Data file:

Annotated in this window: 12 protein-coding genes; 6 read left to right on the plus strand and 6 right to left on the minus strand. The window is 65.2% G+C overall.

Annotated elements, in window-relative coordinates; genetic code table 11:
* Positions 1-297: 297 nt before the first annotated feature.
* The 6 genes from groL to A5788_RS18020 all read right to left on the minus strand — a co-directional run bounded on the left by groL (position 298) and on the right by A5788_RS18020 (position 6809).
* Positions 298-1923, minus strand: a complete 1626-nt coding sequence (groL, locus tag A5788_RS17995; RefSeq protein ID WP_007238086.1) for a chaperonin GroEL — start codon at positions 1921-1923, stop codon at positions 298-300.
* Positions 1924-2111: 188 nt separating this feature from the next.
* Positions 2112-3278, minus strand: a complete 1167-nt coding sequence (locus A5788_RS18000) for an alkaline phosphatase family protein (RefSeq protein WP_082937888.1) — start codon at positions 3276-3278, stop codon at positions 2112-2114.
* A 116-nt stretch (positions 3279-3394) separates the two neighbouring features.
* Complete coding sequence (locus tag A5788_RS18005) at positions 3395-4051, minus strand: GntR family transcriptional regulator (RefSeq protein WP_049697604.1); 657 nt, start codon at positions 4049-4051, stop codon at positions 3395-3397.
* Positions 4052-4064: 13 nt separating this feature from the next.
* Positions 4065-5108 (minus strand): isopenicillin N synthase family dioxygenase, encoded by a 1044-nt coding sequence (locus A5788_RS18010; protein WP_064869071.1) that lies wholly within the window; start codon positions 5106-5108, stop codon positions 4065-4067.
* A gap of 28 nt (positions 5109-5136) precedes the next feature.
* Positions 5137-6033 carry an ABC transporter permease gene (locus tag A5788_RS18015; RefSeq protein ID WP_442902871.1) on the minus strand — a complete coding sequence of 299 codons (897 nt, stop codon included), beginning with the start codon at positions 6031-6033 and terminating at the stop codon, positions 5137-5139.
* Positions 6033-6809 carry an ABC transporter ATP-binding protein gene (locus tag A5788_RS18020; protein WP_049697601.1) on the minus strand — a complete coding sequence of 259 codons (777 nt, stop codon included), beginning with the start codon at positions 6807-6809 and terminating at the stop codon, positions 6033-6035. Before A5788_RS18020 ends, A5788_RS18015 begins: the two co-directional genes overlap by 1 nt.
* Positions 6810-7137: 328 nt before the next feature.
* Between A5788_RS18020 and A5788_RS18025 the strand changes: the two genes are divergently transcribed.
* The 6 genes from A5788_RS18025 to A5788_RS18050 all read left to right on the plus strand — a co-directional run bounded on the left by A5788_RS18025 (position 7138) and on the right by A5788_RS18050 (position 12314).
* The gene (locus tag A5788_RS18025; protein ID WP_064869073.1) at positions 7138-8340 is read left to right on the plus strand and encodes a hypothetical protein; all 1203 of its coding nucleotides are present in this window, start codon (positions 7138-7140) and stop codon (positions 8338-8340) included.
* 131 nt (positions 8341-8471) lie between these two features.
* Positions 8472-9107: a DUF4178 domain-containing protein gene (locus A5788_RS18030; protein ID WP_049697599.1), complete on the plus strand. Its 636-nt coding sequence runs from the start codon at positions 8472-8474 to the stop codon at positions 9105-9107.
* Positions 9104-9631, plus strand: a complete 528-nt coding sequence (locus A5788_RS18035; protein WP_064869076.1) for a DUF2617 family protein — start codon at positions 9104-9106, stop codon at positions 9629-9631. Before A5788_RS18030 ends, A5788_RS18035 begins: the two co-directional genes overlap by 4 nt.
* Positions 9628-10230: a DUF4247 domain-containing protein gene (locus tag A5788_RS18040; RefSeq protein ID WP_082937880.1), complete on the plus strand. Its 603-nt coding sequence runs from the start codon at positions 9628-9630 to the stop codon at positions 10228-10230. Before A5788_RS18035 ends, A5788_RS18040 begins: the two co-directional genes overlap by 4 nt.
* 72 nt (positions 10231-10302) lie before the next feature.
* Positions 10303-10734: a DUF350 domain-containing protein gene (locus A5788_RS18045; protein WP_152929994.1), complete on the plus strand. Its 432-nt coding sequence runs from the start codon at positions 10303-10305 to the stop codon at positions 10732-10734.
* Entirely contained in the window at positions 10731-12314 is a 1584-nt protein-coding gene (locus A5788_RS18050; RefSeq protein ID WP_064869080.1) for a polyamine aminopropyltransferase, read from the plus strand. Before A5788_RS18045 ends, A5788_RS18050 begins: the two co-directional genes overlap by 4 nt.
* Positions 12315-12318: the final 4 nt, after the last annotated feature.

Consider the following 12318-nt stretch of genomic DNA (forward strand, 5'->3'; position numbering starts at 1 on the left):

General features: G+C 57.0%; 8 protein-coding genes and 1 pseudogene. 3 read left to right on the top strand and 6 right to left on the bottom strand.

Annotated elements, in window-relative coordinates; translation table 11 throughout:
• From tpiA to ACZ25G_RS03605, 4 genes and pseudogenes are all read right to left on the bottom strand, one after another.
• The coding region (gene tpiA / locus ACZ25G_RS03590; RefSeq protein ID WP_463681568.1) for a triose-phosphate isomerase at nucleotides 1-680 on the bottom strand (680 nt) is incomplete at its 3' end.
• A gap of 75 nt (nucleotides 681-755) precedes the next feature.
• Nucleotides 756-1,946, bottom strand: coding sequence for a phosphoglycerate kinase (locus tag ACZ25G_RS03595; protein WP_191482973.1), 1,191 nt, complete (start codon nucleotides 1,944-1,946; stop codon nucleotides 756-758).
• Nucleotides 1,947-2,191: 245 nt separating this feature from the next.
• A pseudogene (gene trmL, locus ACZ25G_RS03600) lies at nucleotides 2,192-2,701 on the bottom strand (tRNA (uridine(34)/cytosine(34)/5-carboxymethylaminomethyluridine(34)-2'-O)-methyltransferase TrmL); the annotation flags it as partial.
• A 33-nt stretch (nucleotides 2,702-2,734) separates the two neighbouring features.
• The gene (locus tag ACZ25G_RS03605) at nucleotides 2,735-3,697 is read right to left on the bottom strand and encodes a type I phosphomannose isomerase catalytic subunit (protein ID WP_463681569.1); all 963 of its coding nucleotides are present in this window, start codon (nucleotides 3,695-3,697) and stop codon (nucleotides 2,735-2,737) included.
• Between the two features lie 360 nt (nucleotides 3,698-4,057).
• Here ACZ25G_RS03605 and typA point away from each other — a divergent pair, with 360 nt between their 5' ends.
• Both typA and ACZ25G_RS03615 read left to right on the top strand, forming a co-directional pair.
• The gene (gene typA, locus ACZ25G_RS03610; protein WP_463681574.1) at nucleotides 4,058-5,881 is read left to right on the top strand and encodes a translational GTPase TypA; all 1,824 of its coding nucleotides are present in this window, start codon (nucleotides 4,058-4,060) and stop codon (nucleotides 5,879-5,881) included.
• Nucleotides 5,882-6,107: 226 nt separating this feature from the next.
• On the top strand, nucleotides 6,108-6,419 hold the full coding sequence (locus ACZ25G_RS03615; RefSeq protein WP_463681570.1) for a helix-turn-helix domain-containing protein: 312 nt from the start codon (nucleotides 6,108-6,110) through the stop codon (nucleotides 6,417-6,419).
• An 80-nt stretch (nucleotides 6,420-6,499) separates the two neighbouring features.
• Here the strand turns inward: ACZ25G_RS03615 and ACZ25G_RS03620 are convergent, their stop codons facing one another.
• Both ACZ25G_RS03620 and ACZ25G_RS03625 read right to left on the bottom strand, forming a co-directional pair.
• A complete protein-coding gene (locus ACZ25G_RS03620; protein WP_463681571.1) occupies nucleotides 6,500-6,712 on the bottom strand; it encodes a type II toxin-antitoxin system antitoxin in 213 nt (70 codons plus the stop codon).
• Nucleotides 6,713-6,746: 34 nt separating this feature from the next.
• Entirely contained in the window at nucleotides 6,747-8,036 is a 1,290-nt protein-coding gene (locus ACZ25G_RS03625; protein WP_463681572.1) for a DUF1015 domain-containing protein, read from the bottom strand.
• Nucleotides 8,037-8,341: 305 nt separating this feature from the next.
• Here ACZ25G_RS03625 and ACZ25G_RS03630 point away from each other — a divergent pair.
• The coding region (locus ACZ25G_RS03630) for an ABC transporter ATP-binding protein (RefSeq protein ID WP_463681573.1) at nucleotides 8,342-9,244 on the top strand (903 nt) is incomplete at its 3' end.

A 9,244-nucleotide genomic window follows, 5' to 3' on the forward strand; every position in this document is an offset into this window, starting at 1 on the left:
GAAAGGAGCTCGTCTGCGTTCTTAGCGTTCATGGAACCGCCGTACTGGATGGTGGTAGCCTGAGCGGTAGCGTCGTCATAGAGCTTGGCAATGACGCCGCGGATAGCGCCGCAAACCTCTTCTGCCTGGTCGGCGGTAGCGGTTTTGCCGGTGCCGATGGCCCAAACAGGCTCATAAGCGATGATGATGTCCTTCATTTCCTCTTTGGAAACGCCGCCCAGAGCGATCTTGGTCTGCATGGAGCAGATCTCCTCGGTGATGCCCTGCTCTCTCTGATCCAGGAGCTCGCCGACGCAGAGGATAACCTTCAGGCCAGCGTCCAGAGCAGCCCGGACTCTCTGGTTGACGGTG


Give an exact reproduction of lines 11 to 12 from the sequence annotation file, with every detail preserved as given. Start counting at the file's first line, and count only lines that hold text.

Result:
* Positions 4065-5108 (minus strand): isopenicillin N synthase family dioxygenase, encoded by a 1044-nt coding sequence (locus A5788_RS18010; protein WP_064869071.1) that lies wholly within the window; start codon positions 5106-5108, stop codon positions 4065-4067.
* A gap of 28 nt (positions 5109-5136) precedes the next feature.